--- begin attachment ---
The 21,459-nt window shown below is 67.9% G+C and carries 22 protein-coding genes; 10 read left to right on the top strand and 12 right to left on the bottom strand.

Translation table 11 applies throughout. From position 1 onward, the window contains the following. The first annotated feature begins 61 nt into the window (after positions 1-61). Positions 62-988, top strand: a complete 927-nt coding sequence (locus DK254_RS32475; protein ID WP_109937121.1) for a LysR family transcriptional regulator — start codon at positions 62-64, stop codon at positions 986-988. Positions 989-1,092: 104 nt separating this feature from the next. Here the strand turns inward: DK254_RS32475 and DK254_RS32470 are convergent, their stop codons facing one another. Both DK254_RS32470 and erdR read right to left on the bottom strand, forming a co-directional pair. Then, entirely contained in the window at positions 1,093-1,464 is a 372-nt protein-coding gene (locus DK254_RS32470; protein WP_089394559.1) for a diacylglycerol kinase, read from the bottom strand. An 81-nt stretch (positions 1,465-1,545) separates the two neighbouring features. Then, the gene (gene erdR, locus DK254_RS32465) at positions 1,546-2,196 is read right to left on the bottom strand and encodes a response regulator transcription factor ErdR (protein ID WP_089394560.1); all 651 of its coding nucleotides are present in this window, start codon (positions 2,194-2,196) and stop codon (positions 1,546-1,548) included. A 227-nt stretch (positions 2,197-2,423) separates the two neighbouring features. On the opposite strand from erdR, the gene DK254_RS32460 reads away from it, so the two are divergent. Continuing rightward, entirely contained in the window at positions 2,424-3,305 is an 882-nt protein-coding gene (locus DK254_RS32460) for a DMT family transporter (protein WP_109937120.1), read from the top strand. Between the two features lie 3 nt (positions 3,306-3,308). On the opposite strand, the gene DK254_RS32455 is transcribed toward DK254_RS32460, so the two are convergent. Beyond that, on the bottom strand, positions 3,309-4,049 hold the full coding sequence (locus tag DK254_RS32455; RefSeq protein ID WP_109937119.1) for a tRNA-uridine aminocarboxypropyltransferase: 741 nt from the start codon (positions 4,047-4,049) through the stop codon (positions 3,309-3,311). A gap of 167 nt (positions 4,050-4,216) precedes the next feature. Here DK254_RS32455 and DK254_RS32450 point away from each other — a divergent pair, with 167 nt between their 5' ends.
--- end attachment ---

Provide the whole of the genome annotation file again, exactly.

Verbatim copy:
The 21,459-nt window shown below is 67.9% G+C and carries 22 protein-coding genes; 10 read left to right on the top strand and 12 right to left on the bottom strand.

Translation table 11 applies throughout. From position 1 onward, the window contains the following. The first annotated feature begins 61 nt into the window (after positions 1-61). Positions 62-988, top strand: a complete 927-nt coding sequence (locus DK254_RS32475; protein ID WP_109937121.1) for a LysR family transcriptional regulator — start codon at positions 62-64, stop codon at positions 986-988. Positions 989-1,092: 104 nt separating this feature from the next. Here the strand turns inward: DK254_RS32475 and DK254_RS32470 are convergent, their stop codons facing one another. Both DK254_RS32470 and erdR read right to left on the bottom strand, forming a co-directional pair. Then, entirely contained in the window at positions 1,093-1,464 is a 372-nt protein-coding gene (locus DK254_RS32470; protein WP_089394559.1) for a diacylglycerol kinase, read from the bottom strand. An 81-nt stretch (positions 1,465-1,545) separates the two neighbouring features. Then, the gene (gene erdR, locus DK254_RS32465) at positions 1,546-2,196 is read right to left on the bottom strand and encodes a response regulator transcription factor ErdR (protein ID WP_089394560.1); all 651 of its coding nucleotides are present in this window, start codon (positions 2,194-2,196) and stop codon (positions 1,546-1,548) included. A 227-nt stretch (positions 2,197-2,423) separates the two neighbouring features. On the opposite strand from erdR, the gene DK254_RS32460 reads away from it, so the two are divergent. Continuing rightward, entirely contained in the window at positions 2,424-3,305 is an 882-nt protein-coding gene (locus DK254_RS32460) for a DMT family transporter (protein WP_109937120.1), read from the top strand. Between the two features lie 3 nt (positions 3,306-3,308). On the opposite strand, the gene DK254_RS32455 is transcribed toward DK254_RS32460, so the two are convergent. Beyond that, on the bottom strand, positions 3,309-4,049 hold the full coding sequence (locus tag DK254_RS32455; RefSeq protein ID WP_109937119.1) for a tRNA-uridine aminocarboxypropyltransferase: 741 nt from the start codon (positions 4,047-4,049) through the stop codon (positions 3,309-3,311). A gap of 167 nt (positions 4,050-4,216) precedes the next feature. Here DK254_RS32455 and DK254_RS32450 point away from each other — a divergent pair, with 167 nt between their 5' ends.